In June, Arkansas began rolling out a controversial change to its Medicaid program. Under a new state plan, all recipients who are able to work will have to log 80 working hours each month, or risk losing access to their health care. But finding a job might not be the biggest hurdle for many people.
In order to stay eligible for Medicaid, Arkansas' recipients must report their working hours each month, and it must be done online—the state doesn't offer a way to do it via mail, telephone, or in person.
This stings especially hard in Arkansas, which ranks 48th in the country for Internet access. According to BroadbandNow, 30 percent of the state's population has access to fewer than two Internet providers. An estimated 20 percent have only a smartphone for Internet access at home. And in a state where 17 percent of residents live below the poverty line—ranked 44th in the country—even those with access might not be able to afford it.
"Work requirements would be harmful to our clients in any situation, but the online-only reporting requirements make it incredibly difficult," said Kevin De Liban, an attorney with Legal Aid of Arkansas. He is leading a federal lawsuit against the United States Department of Health and Human Services, arguing that the federal government doesn't have the power to approve changes to state health-care requirements at all, as the Trump administration did in March.
In some parts of Arkansas, "you don't even have regular cell phone access," he said. "If you have Verizon, and the sun is in the sky at a certain point, you might be able to get a bar or two of coverage." Otherwise, he said, you're often out of luck.
The new rules are being phased in in stages, and initial numbers suggest the first two cohorts are already in a precarious position. After the first month, about 7,000 people failed to report their working hours. That accounted for 72 percent of people in the first cohort, and 26 percent of all people on Medicaid in Arkansas. By the second month, 5,426 of the first cohort's truants had failed again. In total, since June, more than 12,000 total have dropped off the reporting wagon. If recipients miss three months of reporting, they're cut out of the system for the rest of the year.
It's hard to parse where the reporting breaks down: whether it's because people don't have Internet access, couldn't work enough hours, or something else. Some people may not have been successfully notified of the new reporting plan at all. "If Arkansas sends out a letter and the address is wrong, they just kick them off," Joan Alker, executive director of the Center for Children and Families at Georgetown University, told the Los Angeles Times. "Arkansas is shedding enrollment."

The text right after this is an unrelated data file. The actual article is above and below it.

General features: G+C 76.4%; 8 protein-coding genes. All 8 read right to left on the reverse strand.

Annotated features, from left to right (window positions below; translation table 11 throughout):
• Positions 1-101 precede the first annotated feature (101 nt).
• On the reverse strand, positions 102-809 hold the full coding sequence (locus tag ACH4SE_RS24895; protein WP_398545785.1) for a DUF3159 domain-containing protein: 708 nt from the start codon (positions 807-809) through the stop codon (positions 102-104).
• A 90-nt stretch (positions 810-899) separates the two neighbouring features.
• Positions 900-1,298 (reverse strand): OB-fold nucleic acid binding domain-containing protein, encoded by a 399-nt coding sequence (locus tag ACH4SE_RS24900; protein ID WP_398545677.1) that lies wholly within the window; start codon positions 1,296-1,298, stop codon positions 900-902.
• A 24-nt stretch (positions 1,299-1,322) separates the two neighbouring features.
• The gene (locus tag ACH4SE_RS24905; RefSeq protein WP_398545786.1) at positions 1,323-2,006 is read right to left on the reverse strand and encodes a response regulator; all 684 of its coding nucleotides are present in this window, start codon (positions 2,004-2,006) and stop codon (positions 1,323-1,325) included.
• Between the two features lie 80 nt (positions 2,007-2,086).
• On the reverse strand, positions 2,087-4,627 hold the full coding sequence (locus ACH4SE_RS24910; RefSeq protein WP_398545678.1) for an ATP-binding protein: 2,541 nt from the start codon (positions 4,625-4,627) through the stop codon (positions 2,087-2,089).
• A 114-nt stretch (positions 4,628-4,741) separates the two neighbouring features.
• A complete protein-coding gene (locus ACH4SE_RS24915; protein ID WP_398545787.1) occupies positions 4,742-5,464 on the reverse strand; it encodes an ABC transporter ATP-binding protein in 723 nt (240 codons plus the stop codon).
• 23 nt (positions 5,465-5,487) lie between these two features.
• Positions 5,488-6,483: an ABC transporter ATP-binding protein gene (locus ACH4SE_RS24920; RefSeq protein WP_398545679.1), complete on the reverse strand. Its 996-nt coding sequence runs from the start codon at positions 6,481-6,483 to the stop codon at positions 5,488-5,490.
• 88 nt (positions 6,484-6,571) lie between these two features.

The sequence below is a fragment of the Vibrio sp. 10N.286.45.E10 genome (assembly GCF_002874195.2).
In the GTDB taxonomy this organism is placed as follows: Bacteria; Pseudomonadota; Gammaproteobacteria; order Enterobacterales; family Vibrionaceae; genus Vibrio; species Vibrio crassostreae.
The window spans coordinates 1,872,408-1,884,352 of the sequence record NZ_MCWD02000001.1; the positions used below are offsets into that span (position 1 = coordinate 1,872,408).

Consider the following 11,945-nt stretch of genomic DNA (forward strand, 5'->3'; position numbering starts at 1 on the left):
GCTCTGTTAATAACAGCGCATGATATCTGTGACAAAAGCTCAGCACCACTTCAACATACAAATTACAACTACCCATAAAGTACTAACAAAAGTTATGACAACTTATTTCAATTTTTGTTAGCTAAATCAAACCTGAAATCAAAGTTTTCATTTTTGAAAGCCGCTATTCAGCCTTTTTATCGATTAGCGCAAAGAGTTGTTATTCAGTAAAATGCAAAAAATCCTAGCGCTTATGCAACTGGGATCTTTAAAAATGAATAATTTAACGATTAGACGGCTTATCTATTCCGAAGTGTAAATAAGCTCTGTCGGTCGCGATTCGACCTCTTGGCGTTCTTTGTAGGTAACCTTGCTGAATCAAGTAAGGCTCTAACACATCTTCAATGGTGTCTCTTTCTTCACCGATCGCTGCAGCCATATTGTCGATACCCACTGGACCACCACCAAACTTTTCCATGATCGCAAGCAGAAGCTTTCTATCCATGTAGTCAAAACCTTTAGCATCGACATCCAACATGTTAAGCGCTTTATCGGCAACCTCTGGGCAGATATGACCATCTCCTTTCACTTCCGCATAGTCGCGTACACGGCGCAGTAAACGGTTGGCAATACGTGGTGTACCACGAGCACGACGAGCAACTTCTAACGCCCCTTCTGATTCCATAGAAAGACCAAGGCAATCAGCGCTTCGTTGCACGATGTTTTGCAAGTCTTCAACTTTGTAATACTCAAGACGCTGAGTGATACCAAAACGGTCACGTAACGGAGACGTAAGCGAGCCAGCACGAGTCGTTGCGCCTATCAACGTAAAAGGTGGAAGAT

Sixty percent of Arkansas' Medicaid recipients already work full time, according to the Kaiser Foundation. Of those who don't, most have disabilities, familial obligations, or are in school—and for them, the process won't change much.
It's the rest of the recipients who are at risk from the latest changes, De Liban said, and with Legal Aid's lawsuit he hopes to stop the changes before more cohorts are subjected to it. This lawsuit comes at the heels of another suit filed against Kentucky, which introduced its own work requirements this year. A federal judge struck the system down in June, calling it "arbitrary" and "capricious."
After gaining federal approval to introduce work requirements in March, Arkansas told its first cohort about the new system in May, one month before the reporting mandates kicked in. Like Kentucky, officials there are claiming that working is good for your health.
Arkansas' governor, Asa Hutchinson, insists that the work requirements are designed to help Arkansans, and strongly opposes the lawsuit. "This lawsuit has one goal, which is to undermine our efforts to bring Arkansans back into the workforce, increase worker training, and to offer improved economic prospects for those who desire to be less dependent on the government," he said in a statement.
De Liban, however, says the state's goal is to siphon people off state support without offering them a back-up plan. "Online-only reporting systems are administrative hoops, and when administrative hoops are there it's easier for people to trip up," he says. "And if they trip up they lose coverage, and if they lose coverage the state saves some money."